Do you really need vitamin and mineral supplements? It is true that human bodies cannot function without adequate amounts of protein, vegetable fats, and carbohydrates (sugars and starches), vitamins, and minerals. But, until recently, most public health agencies and medical organizations advised consumers that multi-vitamin supplements were unnecessary. They told people it was easy to get enough vitamins and minerals by eating a well-balanced diet, high in fruits, vegetables, nuts, seeds, and nutrient-dense whole grains. However, research has revealed two glaring practical problems with this well-meant advice:
Almost no one eats the kind of balanced, plant-rich diet needed to meet the minimal requirements for key vitamins and minerals — much less the optimal intake levels many experts recommend. In the most recent USDA survey, more than 80 percent of women and more than 70 percent of men consumed less than two-thirds of the RDA for one or more nutrients. Why is this?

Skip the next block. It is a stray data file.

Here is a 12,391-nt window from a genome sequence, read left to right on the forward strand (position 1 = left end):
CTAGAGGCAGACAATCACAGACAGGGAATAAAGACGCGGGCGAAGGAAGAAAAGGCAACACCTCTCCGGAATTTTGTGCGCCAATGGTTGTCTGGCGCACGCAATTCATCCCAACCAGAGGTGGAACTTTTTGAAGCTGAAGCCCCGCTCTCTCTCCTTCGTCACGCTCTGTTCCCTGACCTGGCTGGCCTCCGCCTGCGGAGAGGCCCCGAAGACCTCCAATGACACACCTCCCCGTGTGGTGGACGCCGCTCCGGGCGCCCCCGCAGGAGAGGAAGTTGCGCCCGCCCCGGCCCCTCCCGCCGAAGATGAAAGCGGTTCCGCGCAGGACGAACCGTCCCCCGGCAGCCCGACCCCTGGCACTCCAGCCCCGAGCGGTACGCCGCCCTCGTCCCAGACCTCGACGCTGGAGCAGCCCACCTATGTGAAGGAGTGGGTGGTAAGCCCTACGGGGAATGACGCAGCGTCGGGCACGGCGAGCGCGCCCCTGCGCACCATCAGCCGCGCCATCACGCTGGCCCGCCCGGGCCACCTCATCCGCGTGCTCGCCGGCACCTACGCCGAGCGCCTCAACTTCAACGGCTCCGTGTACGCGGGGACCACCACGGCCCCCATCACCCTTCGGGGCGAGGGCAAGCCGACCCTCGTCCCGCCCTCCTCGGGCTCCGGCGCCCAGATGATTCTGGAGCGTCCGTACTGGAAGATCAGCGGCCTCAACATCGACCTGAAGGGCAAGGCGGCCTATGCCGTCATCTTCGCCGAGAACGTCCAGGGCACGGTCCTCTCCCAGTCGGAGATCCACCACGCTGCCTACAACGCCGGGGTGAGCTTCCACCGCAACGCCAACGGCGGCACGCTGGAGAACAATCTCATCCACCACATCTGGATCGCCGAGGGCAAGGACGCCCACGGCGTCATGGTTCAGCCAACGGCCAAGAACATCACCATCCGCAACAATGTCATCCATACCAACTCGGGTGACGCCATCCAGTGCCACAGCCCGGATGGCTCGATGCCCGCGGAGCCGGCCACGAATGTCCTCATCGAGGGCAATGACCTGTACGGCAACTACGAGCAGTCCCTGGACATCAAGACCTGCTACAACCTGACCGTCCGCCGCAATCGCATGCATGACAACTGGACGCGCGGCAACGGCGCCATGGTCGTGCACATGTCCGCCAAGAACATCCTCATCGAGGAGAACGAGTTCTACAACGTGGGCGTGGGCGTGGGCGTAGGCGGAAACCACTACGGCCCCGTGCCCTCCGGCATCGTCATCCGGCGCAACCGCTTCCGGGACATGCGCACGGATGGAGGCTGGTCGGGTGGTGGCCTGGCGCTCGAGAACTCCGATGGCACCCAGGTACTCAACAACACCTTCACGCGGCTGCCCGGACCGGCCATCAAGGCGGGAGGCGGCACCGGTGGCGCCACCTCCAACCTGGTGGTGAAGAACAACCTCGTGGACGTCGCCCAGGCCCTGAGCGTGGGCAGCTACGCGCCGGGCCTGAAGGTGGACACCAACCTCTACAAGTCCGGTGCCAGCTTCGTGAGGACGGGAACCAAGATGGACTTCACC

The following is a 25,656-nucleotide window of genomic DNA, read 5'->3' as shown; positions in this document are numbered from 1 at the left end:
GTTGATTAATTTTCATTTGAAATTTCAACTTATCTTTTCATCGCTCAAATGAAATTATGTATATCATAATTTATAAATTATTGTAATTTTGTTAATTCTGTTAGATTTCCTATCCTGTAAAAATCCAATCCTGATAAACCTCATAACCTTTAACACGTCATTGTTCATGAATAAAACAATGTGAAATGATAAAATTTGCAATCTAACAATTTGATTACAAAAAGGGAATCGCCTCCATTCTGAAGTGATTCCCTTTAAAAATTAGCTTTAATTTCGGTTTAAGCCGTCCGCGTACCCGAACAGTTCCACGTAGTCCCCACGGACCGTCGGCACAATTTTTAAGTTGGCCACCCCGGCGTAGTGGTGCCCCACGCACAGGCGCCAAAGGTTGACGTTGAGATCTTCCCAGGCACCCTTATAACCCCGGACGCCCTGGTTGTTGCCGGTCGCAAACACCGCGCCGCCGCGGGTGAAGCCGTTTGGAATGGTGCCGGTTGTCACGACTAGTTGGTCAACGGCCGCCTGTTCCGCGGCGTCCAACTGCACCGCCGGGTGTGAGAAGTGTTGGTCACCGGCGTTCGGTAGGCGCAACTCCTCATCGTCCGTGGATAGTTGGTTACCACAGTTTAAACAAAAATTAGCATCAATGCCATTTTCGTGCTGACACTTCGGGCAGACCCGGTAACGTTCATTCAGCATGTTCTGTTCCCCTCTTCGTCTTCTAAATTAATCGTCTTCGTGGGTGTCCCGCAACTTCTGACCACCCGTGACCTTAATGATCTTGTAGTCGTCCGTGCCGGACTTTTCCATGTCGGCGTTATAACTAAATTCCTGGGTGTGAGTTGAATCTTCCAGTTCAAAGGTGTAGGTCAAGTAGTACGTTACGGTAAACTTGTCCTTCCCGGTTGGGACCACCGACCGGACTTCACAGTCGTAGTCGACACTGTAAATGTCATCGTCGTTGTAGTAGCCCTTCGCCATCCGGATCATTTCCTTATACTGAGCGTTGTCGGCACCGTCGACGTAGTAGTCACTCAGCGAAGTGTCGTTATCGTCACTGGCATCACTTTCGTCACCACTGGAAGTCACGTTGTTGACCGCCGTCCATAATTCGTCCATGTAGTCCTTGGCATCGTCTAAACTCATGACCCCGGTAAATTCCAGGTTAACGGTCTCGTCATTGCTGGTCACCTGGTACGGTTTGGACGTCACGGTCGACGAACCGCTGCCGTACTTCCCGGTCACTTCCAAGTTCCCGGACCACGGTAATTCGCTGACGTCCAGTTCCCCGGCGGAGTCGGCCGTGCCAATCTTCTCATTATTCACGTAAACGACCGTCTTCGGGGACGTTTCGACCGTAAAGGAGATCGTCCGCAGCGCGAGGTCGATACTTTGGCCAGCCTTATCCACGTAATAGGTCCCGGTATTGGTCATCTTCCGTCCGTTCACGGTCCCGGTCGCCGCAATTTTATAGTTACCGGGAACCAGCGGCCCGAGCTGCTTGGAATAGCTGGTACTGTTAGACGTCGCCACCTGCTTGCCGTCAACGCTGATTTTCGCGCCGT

While there is no clear evidence that daily multivitamin supplements extend the life span of healthy persons, there is considerable evidence that they can reduce the risks of specific diseases — thereby increasing the length of their "health span." It is near impossible, for example to get enough vitamin E from foods to confer extra protection against heart disease.
Because vitamins and minerals are not evenly distributed among foods, people need to eat a well-balanced diet. However, few people eat a varied, plant-rich diet. And, modern farming techniques drain the soil of nutrients, making fruits and vegetables less nutritious